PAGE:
Wednesday, December 9, 2009

A selection

So these are a few images I'm continuing to work on.  Though I'm not satisfied with them, I need to post them since the purpose of this blog is, in part, for me to throw out ideas so I can work out them or abandon them—to hear what I can say about them, feel it through and agree or disagree with myself.  The other part is that this blog is here to hold myself accountable to projects I've started—since I have a tendency to let them putter out.  So, here is a selection:

My impressions:  I've been calling them “portraits,” but they're not.  For me, someone who knows each sitter, they are not about these people; they don't reveal anything particular about them—their personalities, histories, circumstances, or my interpretation of any of those things.  They could be anyone.  Instead, they strike me as images about themes, such as flesh, mortality, & degradation, in large part because they remind me of death masks, contorted out of form.  Perhaps they're reflected on a shimmering surface of water.

In each of these images there seems to be a particular feature of interest—an exaggerated cheek or ear, expressive hands or lips—through which I enter the image and begin to interpret it.  What is this?  Who is this?  What is she or he doing?  How are things so skewed?  What is the point of view?  How deep or shallow is it?  This control in the image I like a great deal.

One thing I'm uncomfortable with right now, is how moody many (though not all) of the images are.  Right now, themes of flesh, mortality and degradation are compelling and interesting to me, but when they are rendered through simple and commonly associated moods or emotions such as pain, loss, melancholy, or fear they tend to become trite.  Some would say juvenile.  In either case, without any sort of complication of them, images like this are uninteresting to me.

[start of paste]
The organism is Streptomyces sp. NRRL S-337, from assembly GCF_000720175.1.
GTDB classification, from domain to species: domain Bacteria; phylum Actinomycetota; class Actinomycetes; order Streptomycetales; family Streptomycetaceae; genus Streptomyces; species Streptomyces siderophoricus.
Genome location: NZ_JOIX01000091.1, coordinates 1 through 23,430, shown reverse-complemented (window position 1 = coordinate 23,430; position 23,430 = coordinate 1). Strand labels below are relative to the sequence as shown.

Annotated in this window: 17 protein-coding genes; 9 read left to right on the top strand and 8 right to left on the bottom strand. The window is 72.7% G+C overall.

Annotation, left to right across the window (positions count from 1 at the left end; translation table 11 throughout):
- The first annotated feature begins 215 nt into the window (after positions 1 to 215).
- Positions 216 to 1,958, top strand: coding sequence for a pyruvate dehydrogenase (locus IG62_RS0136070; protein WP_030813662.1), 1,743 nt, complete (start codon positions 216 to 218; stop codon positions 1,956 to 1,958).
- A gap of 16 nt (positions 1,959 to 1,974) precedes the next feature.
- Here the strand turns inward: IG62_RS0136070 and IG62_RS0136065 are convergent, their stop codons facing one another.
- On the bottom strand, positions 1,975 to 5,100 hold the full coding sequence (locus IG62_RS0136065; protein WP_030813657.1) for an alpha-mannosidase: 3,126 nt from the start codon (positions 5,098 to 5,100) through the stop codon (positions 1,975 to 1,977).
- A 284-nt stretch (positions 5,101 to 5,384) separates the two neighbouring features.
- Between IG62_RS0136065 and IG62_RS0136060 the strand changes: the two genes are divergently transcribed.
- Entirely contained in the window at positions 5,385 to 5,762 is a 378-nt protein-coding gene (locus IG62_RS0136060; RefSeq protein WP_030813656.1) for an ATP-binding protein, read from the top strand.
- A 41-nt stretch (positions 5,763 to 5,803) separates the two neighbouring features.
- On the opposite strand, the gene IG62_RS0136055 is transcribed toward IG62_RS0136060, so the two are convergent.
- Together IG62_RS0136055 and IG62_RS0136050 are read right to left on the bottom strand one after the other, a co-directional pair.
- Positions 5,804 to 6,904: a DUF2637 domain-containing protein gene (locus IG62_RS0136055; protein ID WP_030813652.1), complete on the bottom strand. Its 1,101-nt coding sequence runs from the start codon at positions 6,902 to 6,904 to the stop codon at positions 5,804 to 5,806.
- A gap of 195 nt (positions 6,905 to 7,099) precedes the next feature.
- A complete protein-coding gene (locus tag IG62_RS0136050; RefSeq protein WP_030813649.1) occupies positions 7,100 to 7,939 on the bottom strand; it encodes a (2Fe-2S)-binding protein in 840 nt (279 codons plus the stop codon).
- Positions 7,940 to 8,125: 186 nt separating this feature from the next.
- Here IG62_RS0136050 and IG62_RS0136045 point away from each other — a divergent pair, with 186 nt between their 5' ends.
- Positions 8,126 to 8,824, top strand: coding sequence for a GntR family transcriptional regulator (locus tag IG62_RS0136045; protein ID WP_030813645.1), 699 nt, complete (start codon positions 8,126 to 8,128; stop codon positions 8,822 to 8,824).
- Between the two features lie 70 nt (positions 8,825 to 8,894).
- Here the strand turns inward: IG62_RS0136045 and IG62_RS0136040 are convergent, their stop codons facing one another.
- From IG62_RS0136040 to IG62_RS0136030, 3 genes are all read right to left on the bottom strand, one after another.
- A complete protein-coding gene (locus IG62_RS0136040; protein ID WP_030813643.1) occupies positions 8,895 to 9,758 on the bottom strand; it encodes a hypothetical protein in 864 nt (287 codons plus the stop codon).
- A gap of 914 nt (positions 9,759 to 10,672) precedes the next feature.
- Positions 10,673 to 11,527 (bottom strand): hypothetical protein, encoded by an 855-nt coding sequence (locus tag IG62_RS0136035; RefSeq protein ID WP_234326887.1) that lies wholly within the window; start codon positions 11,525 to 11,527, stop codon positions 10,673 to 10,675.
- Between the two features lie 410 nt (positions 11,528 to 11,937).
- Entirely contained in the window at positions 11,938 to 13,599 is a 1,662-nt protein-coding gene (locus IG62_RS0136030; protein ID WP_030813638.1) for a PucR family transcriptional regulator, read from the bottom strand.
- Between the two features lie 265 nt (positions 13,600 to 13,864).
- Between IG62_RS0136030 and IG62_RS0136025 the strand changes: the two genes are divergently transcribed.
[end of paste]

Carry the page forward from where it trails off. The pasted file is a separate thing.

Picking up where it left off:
So, I am now wondering if these images need to contain narratives, something like the image above.  Perhaps a story and some bit of animation that will provide them with a sense of life that can counterbalance the strong feeling conveyed by the death mask image.  By the process itself, I'm not going to be able to change the death mask element, so how can I work with it and make it more meaningful?

Although I had not intended any resemblances when I started this project, I was merely experimenting with the tools I have, I did quickly realize some similarities between these images and Francis Bacon's bodies.

Francis Bacon from Three Studies for a Portrait of Peter Board, 1975

Francis Bacon Three Studies for Self-Portrait, 1976

  Self-Portrait, 1973

In a lot of ways the comparison is not apt, but it could be useful to productively flesh out how my images do and do not work.  First, and most obviously, Bacon's works are paintings with brush strokes, scrapes, and splatters of extreme intensity.  Bacon's process, his physical energy and, by inference, some part of his state of mind, show up in his paintings.  These features of Bacon's works make them dynamic and charismatic, and draw me into the abstraction of the image, wanting to piece together the distended, fragmented bodies.  That these works compel me so deeply to interact with them is a sign of a well executed artwork.

In comparison, my images are cold and unrevealing. They do not show my “hand,” my physical movements or state of mind as the image was created. Although I can make choices of color tone and contrast to convey some of those things, those means are not as effective, loaded, or moving. And I don't think should I expect to find something precisely comparable in these images. So, what are the compositional elements of these images that are uniquely productive? Well, if you know these are scans, and you know how a scanner produces the image by a slow, linear chronology across the pane of glass–then as a viewer you can piece together a short, fragmented history of movement. You could imagine how the sitter may have changed positions, or even how he or she changed moods over the course of the image. But for each small section revealed in that history, there are much larger sections on both sides of the “read head” left unrecorded—obscured. And yet, because of their superficial similarity to photography, I am compelled to read these images, like photographs, as if they convey a singular fleeting moment—as if the ambiguity lies in the particular moment captured rather than in the sequence that must have occurred between various moments. Figuring out how to best take advantage of that is important.